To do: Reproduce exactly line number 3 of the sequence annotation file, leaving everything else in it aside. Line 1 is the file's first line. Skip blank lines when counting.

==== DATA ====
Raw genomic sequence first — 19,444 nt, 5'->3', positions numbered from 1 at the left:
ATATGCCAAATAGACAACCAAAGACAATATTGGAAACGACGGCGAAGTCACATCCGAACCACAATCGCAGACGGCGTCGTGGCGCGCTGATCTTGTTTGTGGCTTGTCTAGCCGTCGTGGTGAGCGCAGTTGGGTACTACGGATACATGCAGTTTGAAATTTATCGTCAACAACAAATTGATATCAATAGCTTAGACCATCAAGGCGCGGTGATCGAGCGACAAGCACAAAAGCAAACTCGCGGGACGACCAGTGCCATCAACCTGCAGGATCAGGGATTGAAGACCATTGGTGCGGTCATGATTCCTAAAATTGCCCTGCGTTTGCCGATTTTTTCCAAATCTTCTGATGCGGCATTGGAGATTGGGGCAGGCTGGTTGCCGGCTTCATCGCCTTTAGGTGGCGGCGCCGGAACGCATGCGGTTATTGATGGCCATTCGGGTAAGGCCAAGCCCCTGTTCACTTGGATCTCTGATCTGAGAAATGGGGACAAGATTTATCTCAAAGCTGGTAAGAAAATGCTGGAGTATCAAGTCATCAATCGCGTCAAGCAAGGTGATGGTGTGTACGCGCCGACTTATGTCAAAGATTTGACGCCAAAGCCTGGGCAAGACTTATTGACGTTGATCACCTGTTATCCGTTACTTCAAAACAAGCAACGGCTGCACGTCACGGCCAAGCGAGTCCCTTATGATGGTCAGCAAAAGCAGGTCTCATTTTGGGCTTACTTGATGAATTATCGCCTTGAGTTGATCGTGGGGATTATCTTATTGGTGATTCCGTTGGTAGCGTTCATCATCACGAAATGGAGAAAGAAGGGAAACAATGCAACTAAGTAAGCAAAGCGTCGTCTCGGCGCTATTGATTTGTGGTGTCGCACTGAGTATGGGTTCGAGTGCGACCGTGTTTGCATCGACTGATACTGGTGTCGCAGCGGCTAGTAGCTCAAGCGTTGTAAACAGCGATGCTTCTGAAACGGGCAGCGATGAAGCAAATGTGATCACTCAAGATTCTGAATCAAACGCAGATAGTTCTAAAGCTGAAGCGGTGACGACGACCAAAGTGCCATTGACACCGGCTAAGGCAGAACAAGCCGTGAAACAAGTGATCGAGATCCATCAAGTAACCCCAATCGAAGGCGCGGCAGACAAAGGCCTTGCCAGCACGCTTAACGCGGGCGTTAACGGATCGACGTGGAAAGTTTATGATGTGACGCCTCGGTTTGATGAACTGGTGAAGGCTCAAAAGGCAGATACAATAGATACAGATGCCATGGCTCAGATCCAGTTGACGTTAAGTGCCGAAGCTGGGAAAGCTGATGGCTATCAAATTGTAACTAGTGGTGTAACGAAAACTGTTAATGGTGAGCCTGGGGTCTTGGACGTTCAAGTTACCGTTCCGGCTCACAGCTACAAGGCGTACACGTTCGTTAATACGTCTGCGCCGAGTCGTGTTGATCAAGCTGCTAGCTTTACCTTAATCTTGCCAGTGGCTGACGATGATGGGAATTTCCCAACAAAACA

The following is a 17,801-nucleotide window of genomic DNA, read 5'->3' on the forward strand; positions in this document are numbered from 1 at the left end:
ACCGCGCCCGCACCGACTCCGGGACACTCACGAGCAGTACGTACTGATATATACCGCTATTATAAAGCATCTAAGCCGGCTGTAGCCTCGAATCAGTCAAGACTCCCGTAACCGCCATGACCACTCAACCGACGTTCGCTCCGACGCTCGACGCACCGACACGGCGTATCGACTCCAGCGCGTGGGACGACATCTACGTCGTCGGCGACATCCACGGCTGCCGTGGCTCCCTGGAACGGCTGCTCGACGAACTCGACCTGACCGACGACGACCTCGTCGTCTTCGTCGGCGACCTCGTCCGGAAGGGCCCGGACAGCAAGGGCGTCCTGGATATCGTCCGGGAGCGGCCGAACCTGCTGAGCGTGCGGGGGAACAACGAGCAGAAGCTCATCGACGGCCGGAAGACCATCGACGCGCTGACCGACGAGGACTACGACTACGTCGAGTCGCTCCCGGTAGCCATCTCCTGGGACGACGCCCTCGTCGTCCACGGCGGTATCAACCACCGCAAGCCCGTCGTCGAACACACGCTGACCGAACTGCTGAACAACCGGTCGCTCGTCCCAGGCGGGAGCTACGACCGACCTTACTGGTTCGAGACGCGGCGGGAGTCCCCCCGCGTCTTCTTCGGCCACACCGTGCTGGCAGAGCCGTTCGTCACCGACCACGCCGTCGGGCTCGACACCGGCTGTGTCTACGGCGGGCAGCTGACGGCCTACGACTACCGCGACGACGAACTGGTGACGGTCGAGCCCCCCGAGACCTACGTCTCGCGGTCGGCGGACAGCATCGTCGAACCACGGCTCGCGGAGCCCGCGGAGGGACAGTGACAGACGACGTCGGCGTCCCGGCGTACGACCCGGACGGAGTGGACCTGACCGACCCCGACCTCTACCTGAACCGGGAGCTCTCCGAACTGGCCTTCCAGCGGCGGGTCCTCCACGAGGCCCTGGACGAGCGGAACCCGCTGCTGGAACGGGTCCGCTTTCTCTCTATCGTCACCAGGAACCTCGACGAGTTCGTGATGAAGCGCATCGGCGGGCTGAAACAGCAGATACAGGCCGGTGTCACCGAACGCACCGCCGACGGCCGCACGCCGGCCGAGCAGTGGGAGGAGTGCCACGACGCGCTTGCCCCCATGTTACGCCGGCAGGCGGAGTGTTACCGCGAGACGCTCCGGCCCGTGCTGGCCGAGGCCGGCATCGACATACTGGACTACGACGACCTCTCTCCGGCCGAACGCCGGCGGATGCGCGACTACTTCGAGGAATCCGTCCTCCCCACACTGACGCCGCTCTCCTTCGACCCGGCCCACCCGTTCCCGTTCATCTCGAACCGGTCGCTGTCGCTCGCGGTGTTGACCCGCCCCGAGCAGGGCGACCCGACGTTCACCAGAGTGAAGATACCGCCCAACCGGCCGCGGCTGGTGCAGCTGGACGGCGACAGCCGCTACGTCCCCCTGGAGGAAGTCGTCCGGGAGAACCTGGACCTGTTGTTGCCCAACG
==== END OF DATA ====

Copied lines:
The following is a 17,801-nucleotide window of genomic DNA, read 5'->3' on the forward strand; positions in this document are numbered from 1 at the left end: